There is no such thing as good writing. Only good rewriting.
Kathleen Lohr, PhD. A senior research fellow at my company, RTI International
The landmark of political, economic, and social history are the moments when some condition passed from the category of the given into the category of the intolerable. I believe that the history of public health might well be written as a record of successive re-definings of the unacceptable.
Geoffrey Vickers, British industrialist. 1958
William Bennett and Robert White: Legal Pot Is a Public Health Menace
The title from the WSJ, “Legal Pot is a Public Health Menace” is a bit captivating, yes?
The article discusses the harms of marijuana and the position that greater access will increase consumption. “Legality is the mother of availability, and availability … is the mother of use” it says.
I can’t help but agree with the authors. Yes, marijuana can lead to bad health outcomes and can be a public health “menace”. Also, yes, legalizing it will lead to greater use.
But the article misses realities. We are surrounded by “public health menaces” with tobacco and alcohol being obviously high on the list.
I’m for legalization but am firmly against consumption. At the end of the day it is about personal choice, just like alcohol and tobacco use.
One more quote:
“Since Colorado legalized recreational use earlier this year, two deaths in the state have already been linked to marijuana.”
Care to tell me how many people died from tobacco or alcohol in Colorado this year?
How People Consume Conspiracy Theories on Facebook | MIT Technology Review
Science-based news faces an uphill challenge against misinformation. The article says:
[P]eople consume scientific news in the same way as they consume conspiracy news. They both have roughly the same number of likes per comment and comments per share.
That the consumption rates are the same is not good news, by the way. Going further into the article:
Readers of conspiracy news are more likely to both share and like a post than readers of mainstream science news. That appears to reflect a greater desire to spread conspiracy-based information than mainstream information.
One more important quote:
It turns out that readers focused on conspiracy news tend not to engage with mainstream sites but instead devote their energies towards the diffusion of conspiracies. By contrast, readers focused on scientific news are more likely to comment on conspiracy pages. “A possible explanation for such behavior is that the former want to diffuse what is neglected by mainstream thinking, whereas the latter aims at inhibiting the diffusion of conspiracy news,” say Bessi and co.
Read more on Technology Review.
The Price of Prevention: Vaccine Costs Are Soaring
“Vaccination prices have gone from single digits to sometimes triple digits in the last two decades, creating dilemmas for doctors and their patients as well as straining public health budgets. ”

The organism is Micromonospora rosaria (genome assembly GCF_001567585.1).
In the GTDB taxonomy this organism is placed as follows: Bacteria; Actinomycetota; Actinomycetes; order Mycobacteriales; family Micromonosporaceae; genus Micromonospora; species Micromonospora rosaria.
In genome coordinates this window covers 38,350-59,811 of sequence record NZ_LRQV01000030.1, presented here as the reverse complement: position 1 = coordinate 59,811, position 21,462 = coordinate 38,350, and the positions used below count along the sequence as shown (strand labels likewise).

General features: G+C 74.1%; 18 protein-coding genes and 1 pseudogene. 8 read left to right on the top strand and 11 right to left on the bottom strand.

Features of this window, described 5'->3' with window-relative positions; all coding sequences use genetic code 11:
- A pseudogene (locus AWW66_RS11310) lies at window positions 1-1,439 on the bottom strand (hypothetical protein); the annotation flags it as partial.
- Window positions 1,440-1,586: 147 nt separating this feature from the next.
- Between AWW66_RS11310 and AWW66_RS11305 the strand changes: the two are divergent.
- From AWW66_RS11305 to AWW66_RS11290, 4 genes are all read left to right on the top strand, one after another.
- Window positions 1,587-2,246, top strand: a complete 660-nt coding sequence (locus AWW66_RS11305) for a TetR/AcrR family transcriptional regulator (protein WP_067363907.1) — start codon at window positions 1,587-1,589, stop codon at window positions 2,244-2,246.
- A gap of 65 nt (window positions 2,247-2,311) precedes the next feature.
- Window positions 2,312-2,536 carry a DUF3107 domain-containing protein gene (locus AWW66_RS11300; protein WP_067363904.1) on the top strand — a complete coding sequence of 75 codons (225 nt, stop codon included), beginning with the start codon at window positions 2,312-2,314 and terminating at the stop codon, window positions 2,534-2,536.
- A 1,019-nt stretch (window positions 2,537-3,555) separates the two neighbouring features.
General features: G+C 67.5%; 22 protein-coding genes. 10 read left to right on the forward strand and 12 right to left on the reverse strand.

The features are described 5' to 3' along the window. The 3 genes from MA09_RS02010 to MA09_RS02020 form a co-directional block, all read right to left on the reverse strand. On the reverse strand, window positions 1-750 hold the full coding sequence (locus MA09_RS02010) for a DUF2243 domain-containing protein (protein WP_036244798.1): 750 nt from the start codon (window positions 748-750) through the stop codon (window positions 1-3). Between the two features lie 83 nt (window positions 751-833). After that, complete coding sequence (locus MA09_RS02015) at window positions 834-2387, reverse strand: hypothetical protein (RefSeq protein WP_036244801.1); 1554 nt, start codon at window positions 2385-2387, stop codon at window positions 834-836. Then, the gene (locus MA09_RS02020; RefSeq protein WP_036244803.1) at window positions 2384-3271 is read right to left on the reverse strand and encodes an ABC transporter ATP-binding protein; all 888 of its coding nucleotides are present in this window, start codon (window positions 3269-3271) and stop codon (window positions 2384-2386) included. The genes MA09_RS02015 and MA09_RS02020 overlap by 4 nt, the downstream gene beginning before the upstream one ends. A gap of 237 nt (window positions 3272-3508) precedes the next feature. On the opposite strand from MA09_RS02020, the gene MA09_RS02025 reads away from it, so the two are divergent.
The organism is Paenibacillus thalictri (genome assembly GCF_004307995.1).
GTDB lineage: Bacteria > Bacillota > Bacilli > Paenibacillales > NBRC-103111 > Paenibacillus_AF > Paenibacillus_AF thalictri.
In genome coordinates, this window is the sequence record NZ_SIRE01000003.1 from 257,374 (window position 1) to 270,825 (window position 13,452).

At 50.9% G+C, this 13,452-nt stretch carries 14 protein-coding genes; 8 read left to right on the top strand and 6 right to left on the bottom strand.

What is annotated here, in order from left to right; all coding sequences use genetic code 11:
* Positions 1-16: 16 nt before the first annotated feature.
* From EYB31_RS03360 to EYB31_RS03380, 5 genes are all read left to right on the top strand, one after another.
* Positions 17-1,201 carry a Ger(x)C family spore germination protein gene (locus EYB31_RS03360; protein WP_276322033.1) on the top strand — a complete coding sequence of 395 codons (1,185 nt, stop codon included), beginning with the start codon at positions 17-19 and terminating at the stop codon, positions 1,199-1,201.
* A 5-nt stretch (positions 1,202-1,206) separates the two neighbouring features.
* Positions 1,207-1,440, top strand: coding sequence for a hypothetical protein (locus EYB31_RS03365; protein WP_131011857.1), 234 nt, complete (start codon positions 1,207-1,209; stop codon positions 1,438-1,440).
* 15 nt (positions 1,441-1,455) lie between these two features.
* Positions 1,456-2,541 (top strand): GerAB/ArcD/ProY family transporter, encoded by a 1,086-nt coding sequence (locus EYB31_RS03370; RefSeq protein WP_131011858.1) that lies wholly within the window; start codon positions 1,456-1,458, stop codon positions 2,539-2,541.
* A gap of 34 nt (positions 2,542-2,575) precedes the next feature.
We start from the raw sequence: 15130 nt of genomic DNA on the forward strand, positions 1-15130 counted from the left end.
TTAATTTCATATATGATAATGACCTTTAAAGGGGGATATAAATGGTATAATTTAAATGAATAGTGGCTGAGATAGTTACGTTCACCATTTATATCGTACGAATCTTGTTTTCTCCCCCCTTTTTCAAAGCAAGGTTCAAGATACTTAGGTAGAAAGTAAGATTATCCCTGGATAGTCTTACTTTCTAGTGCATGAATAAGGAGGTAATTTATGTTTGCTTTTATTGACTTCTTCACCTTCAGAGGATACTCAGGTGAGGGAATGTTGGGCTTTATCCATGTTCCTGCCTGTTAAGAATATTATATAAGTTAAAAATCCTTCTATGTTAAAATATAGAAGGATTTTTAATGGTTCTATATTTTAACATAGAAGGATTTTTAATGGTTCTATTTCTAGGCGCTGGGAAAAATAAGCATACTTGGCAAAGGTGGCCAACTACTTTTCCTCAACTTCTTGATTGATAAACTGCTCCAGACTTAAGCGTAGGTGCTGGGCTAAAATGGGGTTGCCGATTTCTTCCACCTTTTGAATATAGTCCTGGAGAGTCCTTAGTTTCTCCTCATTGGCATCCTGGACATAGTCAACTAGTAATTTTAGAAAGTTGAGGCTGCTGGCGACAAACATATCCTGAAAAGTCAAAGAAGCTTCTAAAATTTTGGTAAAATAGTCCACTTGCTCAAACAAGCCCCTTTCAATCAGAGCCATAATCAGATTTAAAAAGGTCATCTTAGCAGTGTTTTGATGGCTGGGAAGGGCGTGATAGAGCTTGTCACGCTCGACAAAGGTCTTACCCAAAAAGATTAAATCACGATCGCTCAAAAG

FDA warnings about antidepressants may have led to more suicide attempts
A decade ago the FDA warned, rightly, about the risks associated with adolescents and suicide attempts when taking selective serotonin reuptake inhibitors, a class of antidepressants. But, a BMJ article from Harvard researchers, available at the Washington Post, show this warning backfired. The WP says:
“antidepressant prescriptions fell sharply for adolescents age 10 to 17 and for young adults age 18 to 29."
As fewer adolescents took the medications, the rate of suicides also increased by 20%. The takeaway:
Researchers said their findings underscore how even well-intentioned public health warnings can produce unintended consequences, particularly when they involve widespread media attention and sensitive topics such as depression and suicide.
Anti-vaccine movement is giving diseases a 2nd life
This article started out depressing and ended up alarming. Here a parent talks about how he has not sought medical care, screening or otherwise, except for one ER visit, for his three chirdren:
His children — 6 months old, 8 and 12 — were all born at home. Aside from one visit to an emergency room for a bruised finger, none of them has ever been to a doctor, and they’re all healthy, he says, except for the occasional sore throat or common cold.
Wait, you have three kids, aged 6 months to 12 years, and there has only been one medical visit between all three? No health screenings? Nothing? Wow.
“It’s much more soothing to trust emergency medicine than a vaccine, which for me is like playing Russian roulette,” he says.
Saying the quote points to someone detached from reality is an understatement. At this point in my public health career I have never, ever, ever, ever heard someone say that acute emergency care was preferable to preventive care.